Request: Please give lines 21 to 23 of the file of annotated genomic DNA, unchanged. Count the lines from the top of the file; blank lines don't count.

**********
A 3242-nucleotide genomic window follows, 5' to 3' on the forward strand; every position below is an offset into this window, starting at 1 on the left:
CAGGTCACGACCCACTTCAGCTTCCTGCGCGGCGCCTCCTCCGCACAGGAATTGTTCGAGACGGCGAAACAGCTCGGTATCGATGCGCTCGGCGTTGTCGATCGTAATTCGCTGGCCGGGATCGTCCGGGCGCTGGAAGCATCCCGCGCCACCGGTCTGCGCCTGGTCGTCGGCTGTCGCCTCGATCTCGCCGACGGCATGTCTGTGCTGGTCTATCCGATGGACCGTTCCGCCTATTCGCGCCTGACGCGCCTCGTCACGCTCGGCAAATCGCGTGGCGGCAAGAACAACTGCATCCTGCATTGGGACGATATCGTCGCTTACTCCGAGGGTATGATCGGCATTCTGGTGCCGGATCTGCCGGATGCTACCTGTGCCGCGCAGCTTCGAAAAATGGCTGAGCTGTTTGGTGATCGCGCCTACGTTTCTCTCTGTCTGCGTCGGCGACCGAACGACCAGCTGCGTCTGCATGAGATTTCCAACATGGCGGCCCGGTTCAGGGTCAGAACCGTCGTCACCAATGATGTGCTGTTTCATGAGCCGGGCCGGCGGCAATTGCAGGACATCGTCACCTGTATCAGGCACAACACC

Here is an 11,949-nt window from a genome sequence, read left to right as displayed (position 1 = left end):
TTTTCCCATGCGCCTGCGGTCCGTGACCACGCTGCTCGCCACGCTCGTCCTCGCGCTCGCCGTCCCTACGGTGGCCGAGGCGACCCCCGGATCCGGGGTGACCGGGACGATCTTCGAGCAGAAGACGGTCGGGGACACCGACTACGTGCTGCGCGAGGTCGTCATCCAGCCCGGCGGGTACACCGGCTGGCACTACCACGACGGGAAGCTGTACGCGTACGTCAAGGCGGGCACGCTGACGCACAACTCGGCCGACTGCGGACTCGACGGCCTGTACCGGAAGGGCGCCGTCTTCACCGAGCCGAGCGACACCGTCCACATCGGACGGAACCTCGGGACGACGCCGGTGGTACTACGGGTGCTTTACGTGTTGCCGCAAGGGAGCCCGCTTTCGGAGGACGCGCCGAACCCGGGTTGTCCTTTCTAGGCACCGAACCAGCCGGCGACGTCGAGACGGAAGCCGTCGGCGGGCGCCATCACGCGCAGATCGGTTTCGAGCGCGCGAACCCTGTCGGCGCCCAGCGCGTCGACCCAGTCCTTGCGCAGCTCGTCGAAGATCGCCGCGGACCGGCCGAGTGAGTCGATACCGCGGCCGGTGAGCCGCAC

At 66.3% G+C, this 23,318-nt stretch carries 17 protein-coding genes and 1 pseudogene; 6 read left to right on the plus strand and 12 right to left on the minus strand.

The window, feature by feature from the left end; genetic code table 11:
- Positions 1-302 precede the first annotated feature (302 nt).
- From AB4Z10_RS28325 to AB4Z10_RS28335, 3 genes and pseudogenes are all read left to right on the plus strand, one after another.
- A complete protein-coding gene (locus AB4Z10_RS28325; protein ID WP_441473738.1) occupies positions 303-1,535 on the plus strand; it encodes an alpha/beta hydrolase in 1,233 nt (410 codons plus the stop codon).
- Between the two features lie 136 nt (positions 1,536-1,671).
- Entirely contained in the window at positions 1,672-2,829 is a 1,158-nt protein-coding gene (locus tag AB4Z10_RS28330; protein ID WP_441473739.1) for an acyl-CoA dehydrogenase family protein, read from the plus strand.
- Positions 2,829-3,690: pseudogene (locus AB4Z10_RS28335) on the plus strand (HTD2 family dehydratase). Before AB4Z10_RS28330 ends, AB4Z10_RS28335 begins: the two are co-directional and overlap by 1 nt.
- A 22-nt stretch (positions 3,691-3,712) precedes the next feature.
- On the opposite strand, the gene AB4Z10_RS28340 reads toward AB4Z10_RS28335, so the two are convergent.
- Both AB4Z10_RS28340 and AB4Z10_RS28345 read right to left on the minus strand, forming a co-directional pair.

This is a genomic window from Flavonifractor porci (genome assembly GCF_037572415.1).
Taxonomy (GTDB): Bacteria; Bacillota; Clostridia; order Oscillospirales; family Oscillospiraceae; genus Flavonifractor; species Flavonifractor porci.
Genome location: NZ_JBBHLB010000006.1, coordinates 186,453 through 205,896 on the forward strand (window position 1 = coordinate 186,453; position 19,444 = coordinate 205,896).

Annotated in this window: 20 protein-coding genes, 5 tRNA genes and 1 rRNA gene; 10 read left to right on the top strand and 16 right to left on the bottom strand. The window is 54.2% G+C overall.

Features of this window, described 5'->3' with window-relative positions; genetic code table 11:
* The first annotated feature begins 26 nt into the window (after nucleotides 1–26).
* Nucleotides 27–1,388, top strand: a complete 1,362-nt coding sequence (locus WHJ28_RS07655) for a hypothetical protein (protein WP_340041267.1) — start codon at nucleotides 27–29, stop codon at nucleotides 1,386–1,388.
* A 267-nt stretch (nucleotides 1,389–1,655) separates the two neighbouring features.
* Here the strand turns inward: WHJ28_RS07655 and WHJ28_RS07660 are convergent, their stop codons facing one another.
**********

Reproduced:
* The first annotated feature begins 26 nt into the window (after nucleotides 1–26).
* Nucleotides 27–1,388, top strand: a complete 1,362-nt coding sequence (locus WHJ28_RS07655) for a hypothetical protein (protein WP_340041267.1) — start codon at nucleotides 27–29, stop codon at nucleotides 1,386–1,388.
* A 267-nt stretch (nucleotides 1,389–1,655) separates the two neighbouring features.